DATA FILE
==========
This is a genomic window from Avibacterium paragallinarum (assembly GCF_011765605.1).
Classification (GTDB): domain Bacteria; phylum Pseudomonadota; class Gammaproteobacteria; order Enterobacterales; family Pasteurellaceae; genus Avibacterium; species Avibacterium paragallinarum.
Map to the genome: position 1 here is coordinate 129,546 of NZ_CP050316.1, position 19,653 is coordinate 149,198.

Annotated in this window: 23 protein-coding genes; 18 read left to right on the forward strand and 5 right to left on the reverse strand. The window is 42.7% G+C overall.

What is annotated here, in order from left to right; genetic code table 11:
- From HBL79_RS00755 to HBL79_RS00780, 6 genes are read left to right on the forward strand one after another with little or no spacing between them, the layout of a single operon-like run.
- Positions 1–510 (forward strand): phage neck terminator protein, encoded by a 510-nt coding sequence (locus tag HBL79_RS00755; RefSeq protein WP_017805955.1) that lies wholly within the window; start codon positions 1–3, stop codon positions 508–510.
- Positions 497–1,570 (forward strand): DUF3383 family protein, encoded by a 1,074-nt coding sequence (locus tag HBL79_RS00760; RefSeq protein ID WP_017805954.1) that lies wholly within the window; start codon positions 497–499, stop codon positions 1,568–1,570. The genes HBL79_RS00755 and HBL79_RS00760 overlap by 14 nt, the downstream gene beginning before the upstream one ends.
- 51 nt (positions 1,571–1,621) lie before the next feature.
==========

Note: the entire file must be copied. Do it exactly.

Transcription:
This is a genomic window from Avibacterium paragallinarum (assembly GCF_011765605.1).
Classification (GTDB): domain Bacteria; phylum Pseudomonadota; class Gammaproteobacteria; order Enterobacterales; family Pasteurellaceae; genus Avibacterium; species Avibacterium paragallinarum.
Map to the genome: position 1 here is coordinate 129,546 of NZ_CP050316.1, position 19,653 is coordinate 149,198.

Annotated in this window: 23 protein-coding genes; 18 read left to right on the forward strand and 5 right to left on the reverse strand. The window is 42.7% G+C overall.

What is annotated here, in order from left to right; genetic code table 11:
- From HBL79_RS00755 to HBL79_RS00780, 6 genes are read left to right on the forward strand one after another with little or no spacing between them, the layout of a single operon-like run.
- Positions 1–510 (forward strand): phage neck terminator protein, encoded by a 510-nt coding sequence (locus tag HBL79_RS00755; RefSeq protein WP_017805955.1) that lies wholly within the window; start codon positions 1–3, stop codon positions 508–510.
- Positions 497–1,570 (forward strand): DUF3383 family protein, encoded by a 1,074-nt coding sequence (locus tag HBL79_RS00760; RefSeq protein ID WP_017805954.1) that lies wholly within the window; start codon positions 497–499, stop codon positions 1,568–1,570. The genes HBL79_RS00755 and HBL79_RS00760 overlap by 14 nt, the downstream gene beginning before the upstream one ends.
- 51 nt (positions 1,571–1,621) lie before the next feature.